Development of the Heart and Cardiovascular System


Professor Alfred Cuschieri, Department of Anatomy, University of Malta



The cardiovascular system begins to develop in the third week of gestation. Blood islands (angiocysts) develop in the newly formed mesoderm, and consist of  (a) a central group of haemoblasts, the embryonic precursors of blood cells; (b) endothelial cells.


Blood islands coalesce to form a vascular plexus.  Preferential channels form arteries and veins .



Day 17 - Blood islands form first in the extra-embryonic mesoderm

Day 18 - Blood islands form next in the intra-embryonic mesoderm

Day 19 - Blood islands form in the cardiogenic mesoderm and coalesce to form a pair of endothelial heart tubes 


The endothelial heart tubes fuse to form a single primitive heart tube with a cranial (arterial) end and a caudal (venous) end.


The heart tubes are derived from the cardiogenic mesoderm situated next to the pericardial cavity, the cranial-most end of the intra-embryonic coelom.


Text Box:  Initially, at 18 days, the cardiogenic mesoderm lies at the most cranial end of the trilaminar embryo.


After the formation of the head fold (at 20 days) the cardiogenic mesoderm is shifted ventrally and comes to lie ventral to the primitive pharynx. 


21 days.


The primitive heart tube is divided into a number of primitive chambers separated by grooves.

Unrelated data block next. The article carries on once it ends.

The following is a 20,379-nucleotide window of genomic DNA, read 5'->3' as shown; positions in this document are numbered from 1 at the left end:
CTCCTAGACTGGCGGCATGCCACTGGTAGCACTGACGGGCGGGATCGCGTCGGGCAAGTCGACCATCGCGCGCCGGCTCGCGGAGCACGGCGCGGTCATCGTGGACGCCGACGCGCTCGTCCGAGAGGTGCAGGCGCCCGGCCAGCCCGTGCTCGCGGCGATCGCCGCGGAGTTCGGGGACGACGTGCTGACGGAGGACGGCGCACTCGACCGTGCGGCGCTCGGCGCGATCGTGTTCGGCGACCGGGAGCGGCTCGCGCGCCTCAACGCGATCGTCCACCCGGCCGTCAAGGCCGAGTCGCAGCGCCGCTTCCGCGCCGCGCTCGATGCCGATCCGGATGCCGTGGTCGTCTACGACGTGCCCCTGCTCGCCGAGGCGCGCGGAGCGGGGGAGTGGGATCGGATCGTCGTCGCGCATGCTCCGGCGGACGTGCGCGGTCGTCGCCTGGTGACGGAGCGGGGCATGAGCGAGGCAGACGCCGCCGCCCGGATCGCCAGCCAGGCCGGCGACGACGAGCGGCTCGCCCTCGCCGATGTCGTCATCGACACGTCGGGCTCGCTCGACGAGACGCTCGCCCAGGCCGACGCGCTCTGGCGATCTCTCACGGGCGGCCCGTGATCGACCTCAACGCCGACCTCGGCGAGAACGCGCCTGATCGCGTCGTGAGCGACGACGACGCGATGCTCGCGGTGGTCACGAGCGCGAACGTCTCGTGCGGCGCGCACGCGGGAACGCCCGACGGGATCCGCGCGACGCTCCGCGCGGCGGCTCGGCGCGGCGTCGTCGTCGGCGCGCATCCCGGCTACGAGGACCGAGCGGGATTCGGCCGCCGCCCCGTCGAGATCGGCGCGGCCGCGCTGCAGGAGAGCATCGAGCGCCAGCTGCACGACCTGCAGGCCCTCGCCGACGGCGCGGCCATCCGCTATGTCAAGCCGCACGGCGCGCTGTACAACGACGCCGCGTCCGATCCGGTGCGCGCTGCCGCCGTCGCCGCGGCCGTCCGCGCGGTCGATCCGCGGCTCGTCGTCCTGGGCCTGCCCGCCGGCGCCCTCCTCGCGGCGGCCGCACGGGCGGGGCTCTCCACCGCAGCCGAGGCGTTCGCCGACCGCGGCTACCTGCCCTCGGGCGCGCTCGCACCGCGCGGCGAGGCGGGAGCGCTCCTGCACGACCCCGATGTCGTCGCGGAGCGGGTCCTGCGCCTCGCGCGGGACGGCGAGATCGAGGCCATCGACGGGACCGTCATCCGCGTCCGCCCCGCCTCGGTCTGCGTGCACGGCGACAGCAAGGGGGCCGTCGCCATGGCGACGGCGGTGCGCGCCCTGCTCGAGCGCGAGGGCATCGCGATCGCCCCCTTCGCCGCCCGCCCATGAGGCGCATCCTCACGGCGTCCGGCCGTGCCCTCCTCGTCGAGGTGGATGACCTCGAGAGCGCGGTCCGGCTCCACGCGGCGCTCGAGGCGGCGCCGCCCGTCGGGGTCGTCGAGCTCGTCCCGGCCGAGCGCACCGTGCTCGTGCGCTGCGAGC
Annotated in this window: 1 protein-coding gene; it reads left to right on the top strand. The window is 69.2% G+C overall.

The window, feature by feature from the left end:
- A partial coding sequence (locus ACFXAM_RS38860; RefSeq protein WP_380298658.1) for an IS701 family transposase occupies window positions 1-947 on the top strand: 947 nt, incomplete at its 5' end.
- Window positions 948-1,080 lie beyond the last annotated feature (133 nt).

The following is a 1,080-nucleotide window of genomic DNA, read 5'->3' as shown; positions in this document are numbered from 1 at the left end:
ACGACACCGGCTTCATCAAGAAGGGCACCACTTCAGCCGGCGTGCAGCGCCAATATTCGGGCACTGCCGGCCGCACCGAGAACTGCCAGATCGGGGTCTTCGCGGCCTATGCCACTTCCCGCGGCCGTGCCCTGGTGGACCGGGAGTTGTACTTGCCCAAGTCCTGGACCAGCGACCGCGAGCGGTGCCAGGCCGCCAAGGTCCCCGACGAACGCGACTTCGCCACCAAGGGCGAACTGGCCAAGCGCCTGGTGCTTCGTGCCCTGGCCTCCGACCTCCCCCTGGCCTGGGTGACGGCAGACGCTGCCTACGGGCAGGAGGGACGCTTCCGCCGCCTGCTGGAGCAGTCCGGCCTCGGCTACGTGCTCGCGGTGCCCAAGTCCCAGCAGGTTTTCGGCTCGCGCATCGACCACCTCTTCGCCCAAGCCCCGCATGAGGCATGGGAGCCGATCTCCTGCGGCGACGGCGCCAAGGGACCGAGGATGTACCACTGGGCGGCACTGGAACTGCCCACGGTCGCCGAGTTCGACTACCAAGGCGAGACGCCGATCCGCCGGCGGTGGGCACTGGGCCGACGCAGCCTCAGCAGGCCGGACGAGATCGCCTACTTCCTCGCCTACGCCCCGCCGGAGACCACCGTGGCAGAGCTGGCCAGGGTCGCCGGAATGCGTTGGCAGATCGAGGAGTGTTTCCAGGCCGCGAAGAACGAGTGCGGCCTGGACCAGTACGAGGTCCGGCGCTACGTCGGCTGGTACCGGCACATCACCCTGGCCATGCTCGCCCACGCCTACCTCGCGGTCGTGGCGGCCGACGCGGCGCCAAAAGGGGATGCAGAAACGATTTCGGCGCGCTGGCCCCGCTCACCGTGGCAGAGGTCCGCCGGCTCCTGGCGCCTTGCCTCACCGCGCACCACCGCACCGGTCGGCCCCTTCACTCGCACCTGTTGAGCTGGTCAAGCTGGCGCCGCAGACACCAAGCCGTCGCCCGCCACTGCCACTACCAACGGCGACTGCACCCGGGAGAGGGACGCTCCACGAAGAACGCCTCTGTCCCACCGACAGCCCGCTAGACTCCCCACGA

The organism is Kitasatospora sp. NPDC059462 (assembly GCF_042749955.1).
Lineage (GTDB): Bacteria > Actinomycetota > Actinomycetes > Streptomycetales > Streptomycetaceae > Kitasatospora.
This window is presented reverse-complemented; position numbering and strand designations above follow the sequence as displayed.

The truncus arteriosus divides into a pair of aortic arches.

The sinus venosus consists of right and left horns






22 days.


The pharyngeal endoderm induces  the cardiogenic mesoderm to differentiate into four layers, surrounded by the pericardial cavity.





Development of a circulation


A circulation is established during the 4th week after the myocardium is differentiated.

The cranial end communicates with the paired branchial arches that open into paired dorsal aortae.  These fuse into a single dorsal aorta.  At this stage three main pairs of arteries are present (i) to the head, (ii) vitelline arteries to the yolk sac and (iii) paired umbilical arteries to the placenta .   Three corresponding veins drain into the sinus venosus.

Folding of the heart tube


Folding of the heart tube occurs on days 23-28 at two sites: (i) the bulboventricular sulcus (bv), and (ii) the atrio-ventricular groove (av).   As a result the heart tube becomes S-shaped.

Cardiac Asymmetry


Folding occurs because of elongation of the heart tube, which causes it to become asymmetrical.

As a result of folding of the heart tube:

1.      The atrium lies dorsal to the ventricle, bulbus cordis and truncus arteriosus, and bulges on either side of the truncus

2.      The bulbus cordis lies to the right of the ventricle

3.      The ventricular septum lies between the bulbus cordis and ventricle

4.      The A-V opening overhangs both chambers


Formation of the transverse sinus of the pericardium


The heart is suspended in the pericardial cavity by a mesocardium, a double fold of coelomic epithelium situated in the midline. 

The mesocardium breaks down forming the transverse sinus of the pericardium. The heart tube remains attached to the pericardium at its cranial (arterial) and caudal (venous) ends.  The transverse sinus lies dorsal to the heart tube between the arterial and venous ends, and communicates the two sides of the pericardial cavity.  It maintains the same relationship in the adult heart.